Friday, May 1, 2009

Homemade “Metal” Insets

A few months ago I posted about metal insets here.  I decided to make a different version, using more shapes and hopefully a bit more like it is supposed to be.  Mine are not individually removable like they should be but I may actually like this version better as they stay all together.


Here are what the real insets look like.

I started by using a piece of Elmer's foam board, like is used for science fair presentations.  Next, I downloaded the shape templates from here and printed them out.  Using a utility knife, I traced over the outline of the shapes onto the foam board.  After I had the shape pressed into the foam board, I cut the shapes all the way out.  After they were cut out, my daughter and I painted the removable pieces and the frames 2 different colors.  I then glued small rocks as pulls onto the pieces.  This isn’t working well, however, as the rocks keep coming off.  I will have to replace these with something that works better.  To remind me of the correct steps, I glued some instructions to the other side of the foam board.  I like this because it folds up and is easy to store.  What I do not like is that the foam board doesn’t allow for as clean lines as wood or metal would.  I also am not happy with the pulls.  For now, however, it works well.  I do have plastic ones of square, circle, and triangle that I will continue to use for now as well. 

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The frames are in one color and the inset shapes are  in another. Colored pencils should be provided. The teacher places the frame exactly over the square of paper, showing the child that no paper can be seen around the edge of the frame. Next, the teacher draws around the shape. She then removes the shape and lets the child see the drawn shape. Next, she uses a different colored pencil and fills in the drawing with light parallel lines from side to side. takes one pencil and draws around the shape. She removes the frame and lets the child look at the drawn shape. She changes for the second pencil. She fills in a small part of the drawing with light straight parallel lines that go exactly from one side of the drawing to the other.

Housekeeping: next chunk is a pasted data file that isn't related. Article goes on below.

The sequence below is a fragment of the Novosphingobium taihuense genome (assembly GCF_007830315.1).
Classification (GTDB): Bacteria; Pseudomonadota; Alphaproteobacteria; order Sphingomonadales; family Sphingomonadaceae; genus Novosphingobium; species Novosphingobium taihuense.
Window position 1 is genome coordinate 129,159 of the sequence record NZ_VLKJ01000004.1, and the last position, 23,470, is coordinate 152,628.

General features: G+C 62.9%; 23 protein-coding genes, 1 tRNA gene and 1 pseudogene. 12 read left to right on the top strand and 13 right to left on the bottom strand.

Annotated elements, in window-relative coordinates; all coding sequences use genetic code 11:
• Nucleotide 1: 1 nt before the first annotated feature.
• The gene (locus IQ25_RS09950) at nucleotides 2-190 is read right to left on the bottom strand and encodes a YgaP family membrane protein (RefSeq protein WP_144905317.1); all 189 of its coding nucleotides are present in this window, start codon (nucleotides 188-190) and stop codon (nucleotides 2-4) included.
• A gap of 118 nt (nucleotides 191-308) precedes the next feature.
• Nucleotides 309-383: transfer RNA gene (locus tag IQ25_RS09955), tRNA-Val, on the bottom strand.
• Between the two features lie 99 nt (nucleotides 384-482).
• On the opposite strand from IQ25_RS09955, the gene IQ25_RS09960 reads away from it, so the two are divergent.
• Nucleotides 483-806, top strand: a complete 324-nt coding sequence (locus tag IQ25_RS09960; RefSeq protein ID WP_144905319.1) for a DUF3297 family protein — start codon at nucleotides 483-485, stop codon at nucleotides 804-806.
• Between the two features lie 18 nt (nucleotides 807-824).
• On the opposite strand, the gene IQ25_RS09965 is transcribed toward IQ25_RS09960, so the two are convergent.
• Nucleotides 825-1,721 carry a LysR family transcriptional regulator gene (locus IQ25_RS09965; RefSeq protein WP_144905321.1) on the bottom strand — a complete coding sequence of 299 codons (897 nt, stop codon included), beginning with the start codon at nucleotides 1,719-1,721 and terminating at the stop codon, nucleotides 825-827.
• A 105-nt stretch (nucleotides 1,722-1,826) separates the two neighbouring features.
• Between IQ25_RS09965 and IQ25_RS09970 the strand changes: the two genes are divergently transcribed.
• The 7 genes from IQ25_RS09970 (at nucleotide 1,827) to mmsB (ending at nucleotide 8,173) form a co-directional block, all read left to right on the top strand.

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So…what are metal insets for? 

As explained by Nienhues Montessori: “Dr. Montessori analyzed the movements which are connected with writing and developed the Metal Insets for directly preparing the child for handwriting.The Metal Insets exercises strengthen the three finger grip and coordinate the necessary wrist movements.The exercises also advance proficiency in lightness of touch and evenness of pressure through drawing activities.”

Here is a  video of a child using metal insets-


Lisa said...

Wow, you really have an amazing site! This really is the best way for little ones to learn.

Super Fun Mama said...

Thanks so much!